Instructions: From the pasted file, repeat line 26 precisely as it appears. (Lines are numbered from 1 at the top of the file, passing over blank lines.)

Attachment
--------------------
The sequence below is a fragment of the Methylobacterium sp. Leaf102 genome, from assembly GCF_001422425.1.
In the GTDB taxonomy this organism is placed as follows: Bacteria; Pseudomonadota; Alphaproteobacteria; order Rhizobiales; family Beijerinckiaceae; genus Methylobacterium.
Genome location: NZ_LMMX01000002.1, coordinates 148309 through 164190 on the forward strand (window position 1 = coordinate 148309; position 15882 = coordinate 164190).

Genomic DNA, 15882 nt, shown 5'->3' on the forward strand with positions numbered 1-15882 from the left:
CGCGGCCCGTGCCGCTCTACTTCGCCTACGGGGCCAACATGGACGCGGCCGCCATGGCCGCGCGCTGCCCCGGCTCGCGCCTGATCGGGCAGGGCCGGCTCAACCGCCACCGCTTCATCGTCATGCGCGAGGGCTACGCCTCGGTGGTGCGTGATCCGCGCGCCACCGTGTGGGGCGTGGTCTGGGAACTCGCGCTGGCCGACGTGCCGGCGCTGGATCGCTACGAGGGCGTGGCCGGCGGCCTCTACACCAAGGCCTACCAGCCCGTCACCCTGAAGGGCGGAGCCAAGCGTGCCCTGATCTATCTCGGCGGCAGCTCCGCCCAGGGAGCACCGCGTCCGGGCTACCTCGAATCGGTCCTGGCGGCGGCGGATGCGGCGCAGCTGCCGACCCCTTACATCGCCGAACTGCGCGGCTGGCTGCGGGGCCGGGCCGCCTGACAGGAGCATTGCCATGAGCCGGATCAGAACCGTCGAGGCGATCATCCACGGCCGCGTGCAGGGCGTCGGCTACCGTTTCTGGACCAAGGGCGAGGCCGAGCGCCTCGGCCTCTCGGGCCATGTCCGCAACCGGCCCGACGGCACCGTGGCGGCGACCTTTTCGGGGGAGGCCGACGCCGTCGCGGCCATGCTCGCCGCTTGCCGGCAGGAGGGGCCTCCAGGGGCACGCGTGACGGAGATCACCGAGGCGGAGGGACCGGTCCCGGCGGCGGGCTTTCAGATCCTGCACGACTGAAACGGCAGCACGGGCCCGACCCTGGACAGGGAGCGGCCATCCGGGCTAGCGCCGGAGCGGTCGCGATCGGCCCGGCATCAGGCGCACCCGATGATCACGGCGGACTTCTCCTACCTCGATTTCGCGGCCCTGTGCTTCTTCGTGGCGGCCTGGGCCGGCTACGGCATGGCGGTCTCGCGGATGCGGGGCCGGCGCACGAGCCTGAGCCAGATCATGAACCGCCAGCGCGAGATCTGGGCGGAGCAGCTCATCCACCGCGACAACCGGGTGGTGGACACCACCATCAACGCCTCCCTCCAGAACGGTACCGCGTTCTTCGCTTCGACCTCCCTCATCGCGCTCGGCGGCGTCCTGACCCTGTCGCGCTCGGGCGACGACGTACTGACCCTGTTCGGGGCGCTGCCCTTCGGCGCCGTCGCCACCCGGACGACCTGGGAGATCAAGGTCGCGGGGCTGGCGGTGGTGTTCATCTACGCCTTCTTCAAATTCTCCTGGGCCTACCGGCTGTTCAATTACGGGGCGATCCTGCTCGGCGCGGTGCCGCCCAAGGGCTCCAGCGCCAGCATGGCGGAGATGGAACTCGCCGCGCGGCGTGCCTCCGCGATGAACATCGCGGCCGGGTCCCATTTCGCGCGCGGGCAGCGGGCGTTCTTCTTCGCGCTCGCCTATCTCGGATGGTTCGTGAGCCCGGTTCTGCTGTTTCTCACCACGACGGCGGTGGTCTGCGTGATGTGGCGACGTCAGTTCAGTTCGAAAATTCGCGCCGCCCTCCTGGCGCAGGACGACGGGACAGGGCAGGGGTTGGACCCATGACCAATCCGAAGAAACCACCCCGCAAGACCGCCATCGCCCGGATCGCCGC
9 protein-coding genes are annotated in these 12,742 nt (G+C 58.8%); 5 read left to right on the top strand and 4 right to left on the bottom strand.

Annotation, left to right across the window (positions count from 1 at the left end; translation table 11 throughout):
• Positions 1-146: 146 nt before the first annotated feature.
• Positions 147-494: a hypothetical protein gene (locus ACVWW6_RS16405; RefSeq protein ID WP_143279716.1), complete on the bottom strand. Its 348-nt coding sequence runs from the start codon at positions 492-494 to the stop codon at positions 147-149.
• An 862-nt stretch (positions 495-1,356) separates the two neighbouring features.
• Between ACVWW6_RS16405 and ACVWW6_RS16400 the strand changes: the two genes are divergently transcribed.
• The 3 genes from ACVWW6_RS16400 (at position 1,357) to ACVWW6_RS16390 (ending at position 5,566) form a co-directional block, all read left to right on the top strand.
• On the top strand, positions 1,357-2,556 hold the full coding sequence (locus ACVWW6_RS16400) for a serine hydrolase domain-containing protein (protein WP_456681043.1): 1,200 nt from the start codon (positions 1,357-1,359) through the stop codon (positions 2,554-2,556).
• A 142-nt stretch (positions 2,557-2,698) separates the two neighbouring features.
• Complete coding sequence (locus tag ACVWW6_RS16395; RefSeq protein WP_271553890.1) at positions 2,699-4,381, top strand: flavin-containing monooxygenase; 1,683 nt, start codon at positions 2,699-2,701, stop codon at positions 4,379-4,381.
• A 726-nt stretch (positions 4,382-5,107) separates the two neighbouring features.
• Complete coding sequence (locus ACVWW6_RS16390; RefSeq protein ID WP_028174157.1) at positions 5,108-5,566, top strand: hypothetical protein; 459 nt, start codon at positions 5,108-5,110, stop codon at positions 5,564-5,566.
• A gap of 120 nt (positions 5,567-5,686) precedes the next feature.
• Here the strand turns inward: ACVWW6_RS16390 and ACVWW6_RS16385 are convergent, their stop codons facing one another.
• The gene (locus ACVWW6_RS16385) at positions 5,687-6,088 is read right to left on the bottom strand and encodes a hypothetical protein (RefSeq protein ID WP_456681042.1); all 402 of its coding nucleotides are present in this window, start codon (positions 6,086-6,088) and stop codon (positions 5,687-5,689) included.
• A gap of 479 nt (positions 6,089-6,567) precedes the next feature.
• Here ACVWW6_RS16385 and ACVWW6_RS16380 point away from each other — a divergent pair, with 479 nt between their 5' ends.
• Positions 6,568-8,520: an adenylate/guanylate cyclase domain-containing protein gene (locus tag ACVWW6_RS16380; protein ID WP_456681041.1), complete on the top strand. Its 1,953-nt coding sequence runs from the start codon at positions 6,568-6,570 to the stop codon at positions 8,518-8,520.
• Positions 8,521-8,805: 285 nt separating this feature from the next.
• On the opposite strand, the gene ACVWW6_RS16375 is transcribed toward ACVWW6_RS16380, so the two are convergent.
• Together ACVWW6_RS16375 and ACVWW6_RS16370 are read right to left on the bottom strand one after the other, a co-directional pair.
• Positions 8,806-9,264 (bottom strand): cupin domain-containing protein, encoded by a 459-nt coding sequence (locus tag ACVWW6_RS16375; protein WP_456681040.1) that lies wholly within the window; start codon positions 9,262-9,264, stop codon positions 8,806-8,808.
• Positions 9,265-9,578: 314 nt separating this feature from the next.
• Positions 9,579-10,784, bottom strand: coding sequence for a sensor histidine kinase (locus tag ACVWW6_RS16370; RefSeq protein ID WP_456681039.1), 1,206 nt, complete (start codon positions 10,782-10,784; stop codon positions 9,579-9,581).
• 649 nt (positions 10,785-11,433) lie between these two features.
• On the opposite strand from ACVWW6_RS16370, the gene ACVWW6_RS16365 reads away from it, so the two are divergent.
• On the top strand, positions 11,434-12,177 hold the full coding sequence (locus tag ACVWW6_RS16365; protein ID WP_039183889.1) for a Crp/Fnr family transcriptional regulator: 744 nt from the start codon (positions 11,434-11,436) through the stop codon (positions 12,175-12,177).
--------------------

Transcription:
• Together ACVWW6_RS16375 and ACVWW6_RS16370 are read right to left on the bottom strand one after the other, a co-directional pair.